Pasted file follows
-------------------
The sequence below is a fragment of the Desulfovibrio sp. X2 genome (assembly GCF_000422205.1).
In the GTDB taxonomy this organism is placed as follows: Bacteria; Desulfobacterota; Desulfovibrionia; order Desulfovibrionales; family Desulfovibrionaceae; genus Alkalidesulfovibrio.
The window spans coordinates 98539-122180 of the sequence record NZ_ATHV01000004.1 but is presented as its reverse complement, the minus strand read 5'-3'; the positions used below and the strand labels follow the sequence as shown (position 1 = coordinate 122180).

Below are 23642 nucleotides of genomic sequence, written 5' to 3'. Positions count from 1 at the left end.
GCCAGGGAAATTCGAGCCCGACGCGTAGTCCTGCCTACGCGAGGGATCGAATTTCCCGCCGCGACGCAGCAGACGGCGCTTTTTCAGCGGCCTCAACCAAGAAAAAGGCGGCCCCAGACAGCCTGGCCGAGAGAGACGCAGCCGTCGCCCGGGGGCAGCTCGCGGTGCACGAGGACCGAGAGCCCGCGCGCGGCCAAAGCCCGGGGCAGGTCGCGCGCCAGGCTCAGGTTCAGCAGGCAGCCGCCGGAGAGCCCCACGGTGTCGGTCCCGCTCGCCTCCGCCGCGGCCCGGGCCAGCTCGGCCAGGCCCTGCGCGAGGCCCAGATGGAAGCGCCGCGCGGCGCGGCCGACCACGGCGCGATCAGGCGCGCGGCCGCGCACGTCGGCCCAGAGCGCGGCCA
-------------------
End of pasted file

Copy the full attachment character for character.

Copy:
The sequence below is a fragment of the Desulfovibrio sp. X2 genome (assembly GCF_000422205.1).
In the GTDB taxonomy this organism is placed as follows: Bacteria; Desulfobacterota; Desulfovibrionia; order Desulfovibrionales; family Desulfovibrionaceae; genus Alkalidesulfovibrio.
The window spans coordinates 98539-122180 of the sequence record NZ_ATHV01000004.1 but is presented as its reverse complement, the minus strand read 5'-3'; the positions used below and the strand labels follow the sequence as shown (position 1 = coordinate 122180).

Below are 23642 nucleotides of genomic sequence, written 5' to 3'. Positions count from 1 at the left end.
GCCAGGGAAATTCGAGCCCGACGCGTAGTCCTGCCTACGCGAGGGATCGAATTTCCCGCCGCGACGCAGCAGACGGCGCTTTTTCAGCGGCCTCAACCAAGAAAAAGGCGGCCCCAGACAGCCTGGCCGAGAGAGACGCAGCCGTCGCCCGGGGGCAGCTCGCGGTGCACGAGGACCGAGAGCCCGCGCGCGGCCAAAGCCCGGGGCAGGTCGCGCGCCAGGCTCAGGTTCAGCAGGCAGCCGCCGGAGAGCCCCACGGTGTCGGTCCCGCTCGCCTCCGCCGCGGCCCGGGCCAGCTCGGCCAGGCCCTGCGCGAGGCCCAGATGGAAGCGCCGCGCGGCGCGGCCGACCACGGCGCGATCAGGCGCGCGGCCGCGCACGTCGGCCCAGAGCGCGGCCA